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At the last board meeting, we reported that more time and documentation would be required for this year’s audit in preparation for our annual report.  Some board members were concerned about the auditor’s purpose in requesting specific additional information.  Others were concerned that information was beyond the scope of the audit and violated the agency’s privacy.  The purpose of this memo is to explain why increasing scrutiny and demand for accountability by the public has impacted reporting for not-for-profit and governmental entities and increased our pre-audit requirements.

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State and federal regulators are reviewing, in great detail, auditors’ reports of agencies like ours that receive federal grant and loan monies.  In other words these agencies may conduct an audit of our audit.  Their purpose is to ensure that independent audit firms are in compliance with Generally Accepted Audit Standards (GAAS) and recently added requirements under Generally Accepted Government Auditing Standards (GAGAS) or yellow book standards.  Of particular interest to us are the supplemental reporting requirements that require our auditor to prepare a statement of understanding of internal control structure.  This includes reporting on our control environment, accounting system, and control procedures.

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Since we have recently converted to a computerized accounting system, we must provide complete disclosure on certain aspects of our system.  We must provide disclosure on who (board, managers, employees) has access to the accounting system.  Auditors must understand and report that certain board members (finance committee) have the clearance to report cash donations from fundraising projects directly through the accounting data entry system and make deposits directly to the agency’s account.

We must also explain why the treasurer can write and sign checks to make purchases, but finance committee members cannot access the check register to report such transactions.  The auditor must fully assess the risk involved in allowing volunteer board members access to the accounting system and bank accounts, evaluate the controls we have in place to prevent theft, and prepare a supplemental report on the strengths and weaknesses of our system, and make this report available to the State Board of Accountancy.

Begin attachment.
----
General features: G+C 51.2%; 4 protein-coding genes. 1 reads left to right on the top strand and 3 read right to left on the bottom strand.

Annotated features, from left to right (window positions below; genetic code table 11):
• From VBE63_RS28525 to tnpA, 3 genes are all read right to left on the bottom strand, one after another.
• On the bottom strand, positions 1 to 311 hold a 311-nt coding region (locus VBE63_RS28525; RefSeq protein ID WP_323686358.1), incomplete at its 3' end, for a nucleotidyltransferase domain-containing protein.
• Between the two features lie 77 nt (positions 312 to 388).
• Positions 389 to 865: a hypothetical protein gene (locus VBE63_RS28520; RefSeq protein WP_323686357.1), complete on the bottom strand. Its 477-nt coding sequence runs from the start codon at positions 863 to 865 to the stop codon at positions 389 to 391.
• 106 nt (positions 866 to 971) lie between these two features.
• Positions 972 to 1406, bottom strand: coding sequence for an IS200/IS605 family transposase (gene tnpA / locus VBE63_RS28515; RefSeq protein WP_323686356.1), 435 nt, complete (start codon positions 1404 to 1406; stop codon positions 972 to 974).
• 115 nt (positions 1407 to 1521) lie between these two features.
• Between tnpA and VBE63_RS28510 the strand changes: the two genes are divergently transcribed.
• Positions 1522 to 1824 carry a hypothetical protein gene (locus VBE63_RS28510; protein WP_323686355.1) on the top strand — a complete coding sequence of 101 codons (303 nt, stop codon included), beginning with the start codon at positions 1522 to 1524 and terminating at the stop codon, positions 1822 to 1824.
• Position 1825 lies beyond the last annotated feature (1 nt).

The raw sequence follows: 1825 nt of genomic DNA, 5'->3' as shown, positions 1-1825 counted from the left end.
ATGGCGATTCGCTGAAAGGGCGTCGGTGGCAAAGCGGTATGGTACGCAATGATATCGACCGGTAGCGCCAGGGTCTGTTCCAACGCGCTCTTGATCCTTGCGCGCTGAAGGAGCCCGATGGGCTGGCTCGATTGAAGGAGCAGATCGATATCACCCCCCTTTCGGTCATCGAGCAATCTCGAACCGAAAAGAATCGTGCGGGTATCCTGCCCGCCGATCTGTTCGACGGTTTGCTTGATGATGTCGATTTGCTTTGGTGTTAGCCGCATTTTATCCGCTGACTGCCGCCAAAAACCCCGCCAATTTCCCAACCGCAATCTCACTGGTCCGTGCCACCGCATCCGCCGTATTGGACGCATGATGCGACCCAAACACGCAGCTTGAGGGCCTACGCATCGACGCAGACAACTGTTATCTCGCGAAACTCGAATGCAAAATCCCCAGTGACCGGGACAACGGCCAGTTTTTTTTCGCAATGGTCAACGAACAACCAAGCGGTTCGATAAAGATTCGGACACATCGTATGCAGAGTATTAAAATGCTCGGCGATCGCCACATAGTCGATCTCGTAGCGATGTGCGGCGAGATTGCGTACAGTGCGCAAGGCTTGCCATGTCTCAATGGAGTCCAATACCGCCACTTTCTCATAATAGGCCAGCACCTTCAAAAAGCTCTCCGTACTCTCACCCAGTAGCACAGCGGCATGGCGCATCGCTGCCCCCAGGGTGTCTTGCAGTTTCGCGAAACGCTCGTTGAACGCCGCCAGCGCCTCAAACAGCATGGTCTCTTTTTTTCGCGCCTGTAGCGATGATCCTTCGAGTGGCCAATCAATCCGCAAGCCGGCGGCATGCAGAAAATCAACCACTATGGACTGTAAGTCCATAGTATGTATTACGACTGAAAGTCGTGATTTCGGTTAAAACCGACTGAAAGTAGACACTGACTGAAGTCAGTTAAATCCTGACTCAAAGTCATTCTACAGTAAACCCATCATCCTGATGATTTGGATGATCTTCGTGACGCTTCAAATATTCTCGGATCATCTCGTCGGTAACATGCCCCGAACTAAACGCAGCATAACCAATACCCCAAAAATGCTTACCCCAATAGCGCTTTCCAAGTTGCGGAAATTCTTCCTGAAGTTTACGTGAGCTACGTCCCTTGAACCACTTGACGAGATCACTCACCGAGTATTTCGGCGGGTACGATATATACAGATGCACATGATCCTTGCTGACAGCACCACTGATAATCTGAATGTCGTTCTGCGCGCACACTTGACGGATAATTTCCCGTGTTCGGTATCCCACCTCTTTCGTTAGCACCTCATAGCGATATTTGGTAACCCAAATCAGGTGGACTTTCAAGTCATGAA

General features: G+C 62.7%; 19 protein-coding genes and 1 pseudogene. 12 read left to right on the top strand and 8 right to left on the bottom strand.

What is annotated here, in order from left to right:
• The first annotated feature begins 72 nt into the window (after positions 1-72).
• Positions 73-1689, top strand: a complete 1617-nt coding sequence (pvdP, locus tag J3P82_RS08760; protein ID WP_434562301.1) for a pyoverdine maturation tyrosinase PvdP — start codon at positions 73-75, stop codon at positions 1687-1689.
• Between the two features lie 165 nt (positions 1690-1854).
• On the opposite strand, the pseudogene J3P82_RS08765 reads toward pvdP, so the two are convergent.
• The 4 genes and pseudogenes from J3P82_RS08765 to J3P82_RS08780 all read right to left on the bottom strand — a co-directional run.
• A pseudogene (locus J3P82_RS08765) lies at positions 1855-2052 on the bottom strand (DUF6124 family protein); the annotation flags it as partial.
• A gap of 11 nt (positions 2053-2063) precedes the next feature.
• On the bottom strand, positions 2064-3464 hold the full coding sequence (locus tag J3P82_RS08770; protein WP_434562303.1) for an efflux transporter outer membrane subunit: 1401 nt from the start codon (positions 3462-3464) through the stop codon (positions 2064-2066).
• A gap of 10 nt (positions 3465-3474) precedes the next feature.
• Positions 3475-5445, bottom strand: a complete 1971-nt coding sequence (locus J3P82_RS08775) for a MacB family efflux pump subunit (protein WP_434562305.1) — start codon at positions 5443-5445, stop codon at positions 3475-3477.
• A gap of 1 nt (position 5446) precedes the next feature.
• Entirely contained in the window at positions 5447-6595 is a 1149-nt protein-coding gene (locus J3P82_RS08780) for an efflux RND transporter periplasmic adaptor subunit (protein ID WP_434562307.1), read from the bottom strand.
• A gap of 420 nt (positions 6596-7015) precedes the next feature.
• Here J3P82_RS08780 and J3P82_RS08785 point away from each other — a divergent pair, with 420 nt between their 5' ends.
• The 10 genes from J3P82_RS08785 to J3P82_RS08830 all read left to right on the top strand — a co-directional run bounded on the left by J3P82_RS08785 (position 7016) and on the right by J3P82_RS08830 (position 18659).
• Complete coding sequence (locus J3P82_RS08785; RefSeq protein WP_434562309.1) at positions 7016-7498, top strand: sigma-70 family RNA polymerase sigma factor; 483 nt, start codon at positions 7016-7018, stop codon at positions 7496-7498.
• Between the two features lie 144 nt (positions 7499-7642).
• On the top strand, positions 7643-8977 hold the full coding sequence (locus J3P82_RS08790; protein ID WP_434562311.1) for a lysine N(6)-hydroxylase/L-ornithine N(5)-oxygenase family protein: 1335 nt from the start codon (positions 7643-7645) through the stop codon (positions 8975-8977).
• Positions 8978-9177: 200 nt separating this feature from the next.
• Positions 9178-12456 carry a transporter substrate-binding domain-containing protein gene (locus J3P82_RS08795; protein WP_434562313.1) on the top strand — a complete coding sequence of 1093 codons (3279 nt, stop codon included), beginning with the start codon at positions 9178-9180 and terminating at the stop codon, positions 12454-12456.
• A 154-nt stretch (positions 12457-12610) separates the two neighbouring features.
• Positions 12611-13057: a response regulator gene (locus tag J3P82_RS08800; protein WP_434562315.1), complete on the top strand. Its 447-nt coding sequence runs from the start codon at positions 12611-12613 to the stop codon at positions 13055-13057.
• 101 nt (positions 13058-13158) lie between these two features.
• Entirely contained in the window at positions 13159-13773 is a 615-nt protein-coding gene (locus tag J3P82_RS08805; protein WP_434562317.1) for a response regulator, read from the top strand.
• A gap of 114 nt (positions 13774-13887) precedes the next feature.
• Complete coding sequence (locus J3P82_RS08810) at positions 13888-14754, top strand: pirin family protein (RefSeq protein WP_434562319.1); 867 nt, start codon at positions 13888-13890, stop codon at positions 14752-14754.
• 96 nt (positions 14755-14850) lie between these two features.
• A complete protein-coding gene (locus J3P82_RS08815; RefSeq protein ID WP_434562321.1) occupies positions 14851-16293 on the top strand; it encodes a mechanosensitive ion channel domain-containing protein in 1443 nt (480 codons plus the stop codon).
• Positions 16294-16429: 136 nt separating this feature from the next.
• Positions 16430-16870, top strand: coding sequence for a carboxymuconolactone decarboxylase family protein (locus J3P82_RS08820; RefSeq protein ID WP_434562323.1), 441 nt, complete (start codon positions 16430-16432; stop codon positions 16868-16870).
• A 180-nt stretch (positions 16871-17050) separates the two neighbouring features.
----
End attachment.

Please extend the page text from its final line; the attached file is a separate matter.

As a result, we will provide the auditor with access to  the surety bonds, bank signature templates, and access to most computer transactions for all finance committee members.  You will find that your cooperation in providing access to this information will facilitate compliance in reporting standards that further protect our interest in receiving federal monies as part of our operating budget.


Williams, J L (Summer 1992). New audit standards for audits of entities receiving federal financial help. Outlook, 60, n2. p.51(1). Retrieved October 08, 2008, from General OneFile via Gale: http://find.galegroup.com/ips/start.do?prodId=IPS

Steinberg, R M, & Johnson, R N (August 1991). Implementing SAS no. 55 in a computer environment; strategies for addressing control risk in entities that use computers to process accounting transactions. Journal of Accountancy, 172, n2. p.60(6). Retrieved October 11, 2008, from General OneFile via Gale:  http://find.galegroup.com/ips/start.do?prodId=IPS

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